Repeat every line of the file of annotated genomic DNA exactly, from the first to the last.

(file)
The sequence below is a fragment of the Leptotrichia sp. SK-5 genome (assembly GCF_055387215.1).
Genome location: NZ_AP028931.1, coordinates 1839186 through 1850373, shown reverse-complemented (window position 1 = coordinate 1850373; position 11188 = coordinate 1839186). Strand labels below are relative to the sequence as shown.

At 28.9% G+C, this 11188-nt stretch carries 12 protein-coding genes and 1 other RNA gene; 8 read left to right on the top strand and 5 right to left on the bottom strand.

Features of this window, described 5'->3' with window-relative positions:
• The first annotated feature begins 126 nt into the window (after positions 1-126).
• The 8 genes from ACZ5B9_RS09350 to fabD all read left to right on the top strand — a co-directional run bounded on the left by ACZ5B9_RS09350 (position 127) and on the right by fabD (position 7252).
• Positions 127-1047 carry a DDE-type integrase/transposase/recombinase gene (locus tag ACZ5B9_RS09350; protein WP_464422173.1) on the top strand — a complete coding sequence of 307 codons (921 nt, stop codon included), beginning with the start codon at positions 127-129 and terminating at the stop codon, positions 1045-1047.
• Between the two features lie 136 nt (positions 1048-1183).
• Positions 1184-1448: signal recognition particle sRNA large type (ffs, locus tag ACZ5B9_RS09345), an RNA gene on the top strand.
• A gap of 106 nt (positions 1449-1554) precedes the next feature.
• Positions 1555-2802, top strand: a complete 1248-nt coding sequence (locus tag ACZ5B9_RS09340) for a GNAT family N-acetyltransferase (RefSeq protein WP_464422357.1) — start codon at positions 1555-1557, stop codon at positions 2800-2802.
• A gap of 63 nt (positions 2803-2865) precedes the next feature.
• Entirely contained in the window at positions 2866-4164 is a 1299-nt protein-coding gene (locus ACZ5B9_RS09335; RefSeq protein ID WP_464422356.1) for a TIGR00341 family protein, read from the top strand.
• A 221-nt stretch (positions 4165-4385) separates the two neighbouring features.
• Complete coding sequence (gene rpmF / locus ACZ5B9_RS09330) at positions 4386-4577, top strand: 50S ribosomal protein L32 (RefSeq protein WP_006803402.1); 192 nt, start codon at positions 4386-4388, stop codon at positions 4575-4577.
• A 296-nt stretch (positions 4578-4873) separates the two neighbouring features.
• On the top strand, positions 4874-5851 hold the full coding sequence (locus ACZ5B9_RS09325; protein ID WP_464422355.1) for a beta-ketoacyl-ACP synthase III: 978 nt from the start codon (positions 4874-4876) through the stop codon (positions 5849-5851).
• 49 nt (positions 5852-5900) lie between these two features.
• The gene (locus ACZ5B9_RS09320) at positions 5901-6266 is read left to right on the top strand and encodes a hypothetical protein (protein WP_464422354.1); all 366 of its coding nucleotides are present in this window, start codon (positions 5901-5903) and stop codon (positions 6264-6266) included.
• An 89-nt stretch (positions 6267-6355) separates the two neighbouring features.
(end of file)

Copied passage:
The sequence below is a fragment of the Leptotrichia sp. SK-5 genome (assembly GCF_055387215.1).
Genome location: NZ_AP028931.1, coordinates 1839186 through 1850373, shown reverse-complemented (window position 1 = coordinate 1850373; position 11188 = coordinate 1839186). Strand labels below are relative to the sequence as shown.

At 28.9% G+C, this 11188-nt stretch carries 12 protein-coding genes and 1 other RNA gene; 8 read left to right on the top strand and 5 right to left on the bottom strand.

Features of this window, described 5'->3' with window-relative positions:
• The first annotated feature begins 126 nt into the window (after positions 1-126).
• The 8 genes from ACZ5B9_RS09350 to fabD all read left to right on the top strand — a co-directional run bounded on the left by ACZ5B9_RS09350 (position 127) and on the right by fabD (position 7252).
• Positions 127-1047 carry a DDE-type integrase/transposase/recombinase gene (locus tag ACZ5B9_RS09350; protein WP_464422173.1) on the top strand — a complete coding sequence of 307 codons (921 nt, stop codon included), beginning with the start codon at positions 127-129 and terminating at the stop codon, positions 1045-1047.
• Between the two features lie 136 nt (positions 1048-1183).
• Positions 1184-1448: signal recognition particle sRNA large type (ffs, locus tag ACZ5B9_RS09345), an RNA gene on the top strand.
• A gap of 106 nt (positions 1449-1554) precedes the next feature.
• Positions 1555-2802, top strand: a complete 1248-nt coding sequence (locus tag ACZ5B9_RS09340) for a GNAT family N-acetyltransferase (RefSeq protein WP_464422357.1) — start codon at positions 1555-1557, stop codon at positions 2800-2802.
• A gap of 63 nt (positions 2803-2865) precedes the next feature.
• Entirely contained in the window at positions 2866-4164 is a 1299-nt protein-coding gene (locus ACZ5B9_RS09335; RefSeq protein ID WP_464422356.1) for a TIGR00341 family protein, read from the top strand.
• A 221-nt stretch (positions 4165-4385) separates the two neighbouring features.
• Complete coding sequence (gene rpmF / locus ACZ5B9_RS09330) at positions 4386-4577, top strand: 50S ribosomal protein L32 (RefSeq protein WP_006803402.1); 192 nt, start codon at positions 4386-4388, stop codon at positions 4575-4577.
• A 296-nt stretch (positions 4578-4873) separates the two neighbouring features.
• On the top strand, positions 4874-5851 hold the full coding sequence (locus ACZ5B9_RS09325; protein ID WP_464422355.1) for a beta-ketoacyl-ACP synthase III: 978 nt from the start codon (positions 4874-4876) through the stop codon (positions 5849-5851).
• 49 nt (positions 5852-5900) lie between these two features.
• The gene (locus ACZ5B9_RS09320) at positions 5901-6266 is read left to right on the top strand and encodes a hypothetical protein (protein WP_464422354.1); all 366 of its coding nucleotides are present in this window, start codon (positions 5901-5903) and stop codon (positions 6264-6266) included.
• An 89-nt stretch (positions 6267-6355) separates the two neighbouring features.